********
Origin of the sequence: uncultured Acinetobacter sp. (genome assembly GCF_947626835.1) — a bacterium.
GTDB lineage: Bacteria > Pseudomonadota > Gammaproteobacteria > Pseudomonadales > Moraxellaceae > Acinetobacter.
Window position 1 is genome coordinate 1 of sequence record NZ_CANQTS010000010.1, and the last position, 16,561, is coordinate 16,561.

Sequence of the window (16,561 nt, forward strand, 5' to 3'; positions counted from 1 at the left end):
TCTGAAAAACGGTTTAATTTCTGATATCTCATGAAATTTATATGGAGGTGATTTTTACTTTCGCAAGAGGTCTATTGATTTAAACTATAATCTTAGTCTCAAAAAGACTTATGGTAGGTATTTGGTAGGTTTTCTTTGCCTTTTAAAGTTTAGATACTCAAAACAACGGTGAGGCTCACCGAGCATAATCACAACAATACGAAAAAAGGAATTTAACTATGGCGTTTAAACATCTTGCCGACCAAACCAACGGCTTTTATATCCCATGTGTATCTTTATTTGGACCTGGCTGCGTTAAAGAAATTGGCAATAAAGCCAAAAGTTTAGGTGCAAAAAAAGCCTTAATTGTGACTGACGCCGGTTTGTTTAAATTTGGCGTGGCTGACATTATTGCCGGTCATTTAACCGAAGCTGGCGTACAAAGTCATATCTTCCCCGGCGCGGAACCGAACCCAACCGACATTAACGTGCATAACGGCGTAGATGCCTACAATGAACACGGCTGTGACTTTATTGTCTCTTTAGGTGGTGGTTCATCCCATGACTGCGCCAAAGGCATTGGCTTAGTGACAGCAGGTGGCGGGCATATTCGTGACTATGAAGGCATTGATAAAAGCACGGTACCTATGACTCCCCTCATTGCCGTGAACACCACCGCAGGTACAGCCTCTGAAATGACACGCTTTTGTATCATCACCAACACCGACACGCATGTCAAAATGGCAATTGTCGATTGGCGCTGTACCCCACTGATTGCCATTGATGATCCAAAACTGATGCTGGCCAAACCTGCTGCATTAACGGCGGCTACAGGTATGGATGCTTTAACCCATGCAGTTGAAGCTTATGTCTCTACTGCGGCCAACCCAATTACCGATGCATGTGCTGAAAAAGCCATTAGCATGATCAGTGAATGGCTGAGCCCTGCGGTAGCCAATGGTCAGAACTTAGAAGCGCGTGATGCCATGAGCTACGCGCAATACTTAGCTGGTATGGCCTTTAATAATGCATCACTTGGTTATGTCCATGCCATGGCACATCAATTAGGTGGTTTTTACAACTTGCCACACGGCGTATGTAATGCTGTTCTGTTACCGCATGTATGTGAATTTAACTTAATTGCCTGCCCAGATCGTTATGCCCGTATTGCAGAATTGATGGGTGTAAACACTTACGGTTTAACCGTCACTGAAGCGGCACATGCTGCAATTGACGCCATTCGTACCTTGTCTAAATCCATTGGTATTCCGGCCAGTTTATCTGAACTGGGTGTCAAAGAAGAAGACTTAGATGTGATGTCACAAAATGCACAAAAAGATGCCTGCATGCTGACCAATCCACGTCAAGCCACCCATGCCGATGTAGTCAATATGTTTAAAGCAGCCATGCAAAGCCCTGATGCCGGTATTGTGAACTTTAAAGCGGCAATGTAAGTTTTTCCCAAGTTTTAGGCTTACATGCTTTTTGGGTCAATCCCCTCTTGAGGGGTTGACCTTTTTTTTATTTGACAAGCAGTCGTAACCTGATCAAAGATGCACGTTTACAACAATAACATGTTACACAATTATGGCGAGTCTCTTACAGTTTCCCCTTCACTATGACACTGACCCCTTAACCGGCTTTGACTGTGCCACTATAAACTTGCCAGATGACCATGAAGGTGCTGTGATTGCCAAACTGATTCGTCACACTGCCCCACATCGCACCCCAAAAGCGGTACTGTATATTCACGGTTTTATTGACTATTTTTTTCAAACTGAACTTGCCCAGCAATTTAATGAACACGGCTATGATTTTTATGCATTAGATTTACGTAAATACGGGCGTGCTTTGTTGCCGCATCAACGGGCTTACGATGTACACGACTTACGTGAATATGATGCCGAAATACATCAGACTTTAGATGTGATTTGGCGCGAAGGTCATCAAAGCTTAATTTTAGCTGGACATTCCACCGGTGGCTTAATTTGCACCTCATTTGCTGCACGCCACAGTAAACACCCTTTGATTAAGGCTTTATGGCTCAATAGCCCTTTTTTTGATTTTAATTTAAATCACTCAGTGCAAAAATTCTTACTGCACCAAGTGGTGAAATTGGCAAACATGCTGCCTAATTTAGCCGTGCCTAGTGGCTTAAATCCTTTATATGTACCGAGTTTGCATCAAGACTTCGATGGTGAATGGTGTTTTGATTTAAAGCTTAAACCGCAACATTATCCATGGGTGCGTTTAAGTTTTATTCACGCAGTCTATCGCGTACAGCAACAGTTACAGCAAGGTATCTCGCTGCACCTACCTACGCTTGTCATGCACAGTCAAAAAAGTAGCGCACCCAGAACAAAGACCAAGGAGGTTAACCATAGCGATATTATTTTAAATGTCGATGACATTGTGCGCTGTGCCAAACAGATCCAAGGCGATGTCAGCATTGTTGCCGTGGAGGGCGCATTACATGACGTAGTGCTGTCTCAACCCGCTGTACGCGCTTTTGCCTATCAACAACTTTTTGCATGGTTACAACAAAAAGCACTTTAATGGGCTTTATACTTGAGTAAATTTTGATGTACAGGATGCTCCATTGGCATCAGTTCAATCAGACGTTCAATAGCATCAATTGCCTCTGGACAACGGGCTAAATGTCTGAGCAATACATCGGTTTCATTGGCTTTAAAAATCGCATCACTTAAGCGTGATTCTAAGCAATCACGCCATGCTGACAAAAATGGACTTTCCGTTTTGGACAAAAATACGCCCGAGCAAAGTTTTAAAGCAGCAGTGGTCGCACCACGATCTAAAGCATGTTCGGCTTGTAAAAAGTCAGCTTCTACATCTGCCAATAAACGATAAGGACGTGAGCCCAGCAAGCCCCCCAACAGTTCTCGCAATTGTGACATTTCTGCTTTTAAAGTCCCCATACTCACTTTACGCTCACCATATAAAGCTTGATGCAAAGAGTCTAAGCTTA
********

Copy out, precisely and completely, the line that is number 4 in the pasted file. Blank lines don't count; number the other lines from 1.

Sequence of the window (16,561 nt, forward strand, 5' to 3'; positions counted from 1 at the left end):